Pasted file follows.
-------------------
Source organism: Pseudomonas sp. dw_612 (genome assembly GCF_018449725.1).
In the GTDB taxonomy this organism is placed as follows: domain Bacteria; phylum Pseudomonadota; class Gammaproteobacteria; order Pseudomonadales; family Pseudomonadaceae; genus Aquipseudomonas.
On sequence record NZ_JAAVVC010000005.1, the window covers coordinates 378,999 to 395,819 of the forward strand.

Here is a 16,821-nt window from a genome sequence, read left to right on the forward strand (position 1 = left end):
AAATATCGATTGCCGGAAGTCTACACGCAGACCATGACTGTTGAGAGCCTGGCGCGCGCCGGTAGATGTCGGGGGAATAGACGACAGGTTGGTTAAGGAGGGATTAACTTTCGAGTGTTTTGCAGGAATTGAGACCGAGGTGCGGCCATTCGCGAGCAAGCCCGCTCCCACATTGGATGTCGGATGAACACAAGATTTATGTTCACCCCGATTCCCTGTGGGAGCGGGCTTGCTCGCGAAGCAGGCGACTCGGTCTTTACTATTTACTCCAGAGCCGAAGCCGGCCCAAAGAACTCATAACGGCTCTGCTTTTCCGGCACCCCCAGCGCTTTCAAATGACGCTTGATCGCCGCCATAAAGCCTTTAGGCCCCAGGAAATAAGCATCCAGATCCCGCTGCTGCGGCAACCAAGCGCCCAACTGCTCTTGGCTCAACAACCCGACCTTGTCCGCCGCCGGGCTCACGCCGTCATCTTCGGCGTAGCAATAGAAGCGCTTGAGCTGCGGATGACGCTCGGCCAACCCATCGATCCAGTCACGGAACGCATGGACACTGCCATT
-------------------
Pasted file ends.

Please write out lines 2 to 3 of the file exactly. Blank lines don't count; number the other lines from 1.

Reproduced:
In the GTDB taxonomy this organism is placed as follows: domain Bacteria; phylum Pseudomonadota; class Gammaproteobacteria; order Pseudomonadales; family Pseudomonadaceae; genus Aquipseudomonas.
On sequence record NZ_JAAVVC010000005.1, the window covers coordinates 378,999 to 395,819 of the forward strand.